Now in its tenth year, the project has changed significantly what we know about the museum’s collections. Our work has expanded from systematically reviewing the museum’s archives and matching documentation to objects and groups of objects; we are also seeking out archival records at other institutions, conducting genealogical research on the individuals involved, and reconstructing the history of our predecessor institution, the Museum of the American Indian–Heye Foundation, to better understand the museum and collecting practices over time.
As a result of these efforts, we have a much clearer understanding of when and how objects entered the collections of the Museum of the American Indian through purchases, field collections, excavations, gifts, or exchanges. In addition, thousands of names of individuals—Native makers or owners of objects, anthropologists, archaeologists, and dealers—who were never before associated with our collections have been added to our records.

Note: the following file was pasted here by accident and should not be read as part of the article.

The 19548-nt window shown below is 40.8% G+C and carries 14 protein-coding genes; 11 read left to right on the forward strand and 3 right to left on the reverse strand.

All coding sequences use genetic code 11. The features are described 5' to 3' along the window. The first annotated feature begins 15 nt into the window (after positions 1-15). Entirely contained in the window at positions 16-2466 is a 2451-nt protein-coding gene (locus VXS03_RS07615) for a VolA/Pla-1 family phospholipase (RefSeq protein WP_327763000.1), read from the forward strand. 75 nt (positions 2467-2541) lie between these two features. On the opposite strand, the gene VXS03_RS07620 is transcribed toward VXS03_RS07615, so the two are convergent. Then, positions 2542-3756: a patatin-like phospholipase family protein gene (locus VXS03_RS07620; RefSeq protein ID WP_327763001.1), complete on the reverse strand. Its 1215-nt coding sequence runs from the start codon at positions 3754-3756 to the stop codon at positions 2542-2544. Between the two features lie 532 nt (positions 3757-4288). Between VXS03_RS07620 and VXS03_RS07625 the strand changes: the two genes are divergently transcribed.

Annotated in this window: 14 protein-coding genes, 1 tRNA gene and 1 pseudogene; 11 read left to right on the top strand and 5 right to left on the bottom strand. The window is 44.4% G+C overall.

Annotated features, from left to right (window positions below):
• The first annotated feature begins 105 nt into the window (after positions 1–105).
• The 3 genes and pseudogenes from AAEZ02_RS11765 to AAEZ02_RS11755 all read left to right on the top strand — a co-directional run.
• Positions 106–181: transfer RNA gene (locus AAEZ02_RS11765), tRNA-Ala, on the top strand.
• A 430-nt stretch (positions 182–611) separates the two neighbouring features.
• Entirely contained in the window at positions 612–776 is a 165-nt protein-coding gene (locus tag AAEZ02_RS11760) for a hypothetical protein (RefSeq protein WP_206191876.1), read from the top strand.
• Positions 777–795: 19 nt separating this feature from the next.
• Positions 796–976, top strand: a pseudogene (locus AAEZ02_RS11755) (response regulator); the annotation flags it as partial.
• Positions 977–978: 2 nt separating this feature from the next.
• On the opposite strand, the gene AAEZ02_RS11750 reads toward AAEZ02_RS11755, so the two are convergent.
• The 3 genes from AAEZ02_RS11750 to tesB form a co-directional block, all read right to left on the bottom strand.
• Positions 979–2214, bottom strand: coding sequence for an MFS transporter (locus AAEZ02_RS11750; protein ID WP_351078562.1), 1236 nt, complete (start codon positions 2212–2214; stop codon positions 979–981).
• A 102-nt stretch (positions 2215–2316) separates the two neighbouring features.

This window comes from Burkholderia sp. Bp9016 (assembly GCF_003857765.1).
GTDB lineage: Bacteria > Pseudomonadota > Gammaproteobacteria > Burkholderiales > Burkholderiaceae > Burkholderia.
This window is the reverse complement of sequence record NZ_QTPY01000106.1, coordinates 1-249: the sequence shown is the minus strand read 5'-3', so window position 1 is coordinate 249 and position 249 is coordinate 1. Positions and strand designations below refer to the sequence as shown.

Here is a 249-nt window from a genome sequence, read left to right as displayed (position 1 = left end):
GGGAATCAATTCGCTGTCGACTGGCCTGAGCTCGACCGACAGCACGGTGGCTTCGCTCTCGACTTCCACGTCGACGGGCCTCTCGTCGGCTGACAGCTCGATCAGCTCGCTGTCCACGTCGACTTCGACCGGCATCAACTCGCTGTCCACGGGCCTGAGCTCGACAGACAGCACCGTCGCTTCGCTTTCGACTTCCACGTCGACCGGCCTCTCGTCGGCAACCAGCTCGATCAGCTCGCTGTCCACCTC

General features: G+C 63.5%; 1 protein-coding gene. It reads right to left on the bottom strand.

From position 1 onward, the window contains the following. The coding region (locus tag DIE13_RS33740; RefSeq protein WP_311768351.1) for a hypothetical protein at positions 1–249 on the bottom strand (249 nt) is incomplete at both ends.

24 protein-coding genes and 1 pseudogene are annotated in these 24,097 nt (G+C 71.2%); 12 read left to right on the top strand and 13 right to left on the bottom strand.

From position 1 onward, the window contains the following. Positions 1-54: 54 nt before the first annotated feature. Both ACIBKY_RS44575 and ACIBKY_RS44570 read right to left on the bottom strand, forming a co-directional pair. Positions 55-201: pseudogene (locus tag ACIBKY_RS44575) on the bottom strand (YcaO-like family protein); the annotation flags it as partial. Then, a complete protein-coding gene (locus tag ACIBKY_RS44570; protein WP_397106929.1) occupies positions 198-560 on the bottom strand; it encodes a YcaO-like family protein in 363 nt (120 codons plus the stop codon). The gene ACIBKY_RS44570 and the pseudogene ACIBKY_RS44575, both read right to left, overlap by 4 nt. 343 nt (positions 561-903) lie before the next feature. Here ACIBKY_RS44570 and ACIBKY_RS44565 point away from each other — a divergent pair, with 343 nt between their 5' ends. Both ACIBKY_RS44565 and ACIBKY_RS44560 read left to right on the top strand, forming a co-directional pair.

As you look through the museum’s collections online you will see new, updated information beyond what is available from the original catalog cards, including information and connections we never dreamed of or are only now beginning to understand. Here are a few of our discoveries:
The Western Mono coiled basket jar shown above entered the collections of the Museum of the American Indian in 1929 as a gift from Homer E. Sargent Jr. (1875–1957). The original catalog card includes only Sargent’s name as the collector and donor. However, Sargent’s original catalog information, which sat elsewhere in our archives, indicates that this basket was made by Mary Burkhead, a Western Mono woman from North Fork, California, and acquired from her around 1900. The basket was part of the collection of Lucy A. Peckinpah (1840–1920) of Napa, California, until Sargent purchased it from her estate in 1921. With this additional information, two previously unknown individuals are now associated with this basket, including the Native artist.